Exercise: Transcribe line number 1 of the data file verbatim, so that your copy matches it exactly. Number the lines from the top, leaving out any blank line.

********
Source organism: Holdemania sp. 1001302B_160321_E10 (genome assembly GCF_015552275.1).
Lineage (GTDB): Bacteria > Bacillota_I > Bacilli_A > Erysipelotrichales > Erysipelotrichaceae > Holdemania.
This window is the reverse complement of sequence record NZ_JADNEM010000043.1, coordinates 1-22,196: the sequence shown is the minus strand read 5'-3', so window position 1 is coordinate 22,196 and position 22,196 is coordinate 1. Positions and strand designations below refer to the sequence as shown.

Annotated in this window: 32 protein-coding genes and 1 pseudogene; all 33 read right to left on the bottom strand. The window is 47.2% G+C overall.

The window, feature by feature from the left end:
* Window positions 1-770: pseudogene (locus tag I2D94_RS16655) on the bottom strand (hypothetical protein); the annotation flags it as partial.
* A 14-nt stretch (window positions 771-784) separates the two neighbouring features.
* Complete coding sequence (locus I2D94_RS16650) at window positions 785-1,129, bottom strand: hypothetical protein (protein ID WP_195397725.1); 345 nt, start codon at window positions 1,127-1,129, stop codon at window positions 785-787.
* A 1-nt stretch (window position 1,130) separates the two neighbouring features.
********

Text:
Source organism: Holdemania sp. 1001302B_160321_E10 (genome assembly GCF_015552275.1).